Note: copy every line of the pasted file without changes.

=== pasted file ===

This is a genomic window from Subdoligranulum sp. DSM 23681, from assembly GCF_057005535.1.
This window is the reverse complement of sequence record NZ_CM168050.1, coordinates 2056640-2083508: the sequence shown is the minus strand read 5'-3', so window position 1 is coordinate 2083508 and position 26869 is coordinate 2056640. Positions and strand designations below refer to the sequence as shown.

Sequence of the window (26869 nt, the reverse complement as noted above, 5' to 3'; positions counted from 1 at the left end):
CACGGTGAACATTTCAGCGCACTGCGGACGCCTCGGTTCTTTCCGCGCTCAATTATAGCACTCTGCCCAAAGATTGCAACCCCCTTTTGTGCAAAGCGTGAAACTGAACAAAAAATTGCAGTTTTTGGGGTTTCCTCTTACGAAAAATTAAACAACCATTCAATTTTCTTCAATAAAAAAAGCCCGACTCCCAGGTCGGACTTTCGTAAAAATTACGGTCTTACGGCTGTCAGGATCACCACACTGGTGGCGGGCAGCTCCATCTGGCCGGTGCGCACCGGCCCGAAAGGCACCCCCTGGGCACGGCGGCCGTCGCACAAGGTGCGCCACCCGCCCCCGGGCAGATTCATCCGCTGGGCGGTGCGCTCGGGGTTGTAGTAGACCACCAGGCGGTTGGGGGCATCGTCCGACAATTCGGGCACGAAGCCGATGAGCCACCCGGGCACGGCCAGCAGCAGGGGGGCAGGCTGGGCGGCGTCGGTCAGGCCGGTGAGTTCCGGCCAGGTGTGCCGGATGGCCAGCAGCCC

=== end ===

This is a genomic window from Subdoligranulum sp. DSM 23681, from assembly GCF_057005535.1.
This window is the reverse complement of sequence record NZ_CM168050.1, coordinates 2056640-2083508: the sequence shown is the minus strand read 5'-3', so window position 1 is coordinate 2083508 and position 26869 is coordinate 2056640. Positions and strand designations below refer to the sequence as shown.

Sequence of the window (26869 nt, the reverse complement as noted above, 5' to 3'; positions counted from 1 at the left end):
CACGGTGAACATTTCAGCGCACTGCGGACGCCTCGGTTCTTTCCGCGCTCAATTATAGCACTCTGCCCAAAGATTGCAACCCCCTTTTGTGCAAAGCGTGAAACTGAACAAAAAATTGCAGTTTTTGGGGTTTCCTCTTACGAAAAATTAAACAACCATTCAATTTTCTTCAATAAAAAAAGCCCGACTCCCAGGTCGGACTTTCGTAAAAATTACGGTCTTACGGCTGTCAGGATCACCACACTGGTGGCGGGCAGCTCCATCTGGCCGGTGCGCACCGGCCCGAAAGGCACCCCCTGGGCACGGCGGCCGTCGCACAAGGTGCGCCACCCGCCCCCGGGCAGATTCATCCGCTGGGCGGTGCGCTCGGGGTTGTAGTAGACCACCAGGCGGTTGGGGGCATCGTCCGACAATTCGGGCACGAAGCCGATGAGCCACCCGGGCACGGCCAGCAGCAGGGGGGCAGGCTGGGCGGCGTCGGTCAGGCCGGTGAGTTCCGGCCAGGTGTGCCGGATGGCCAGCAGCCC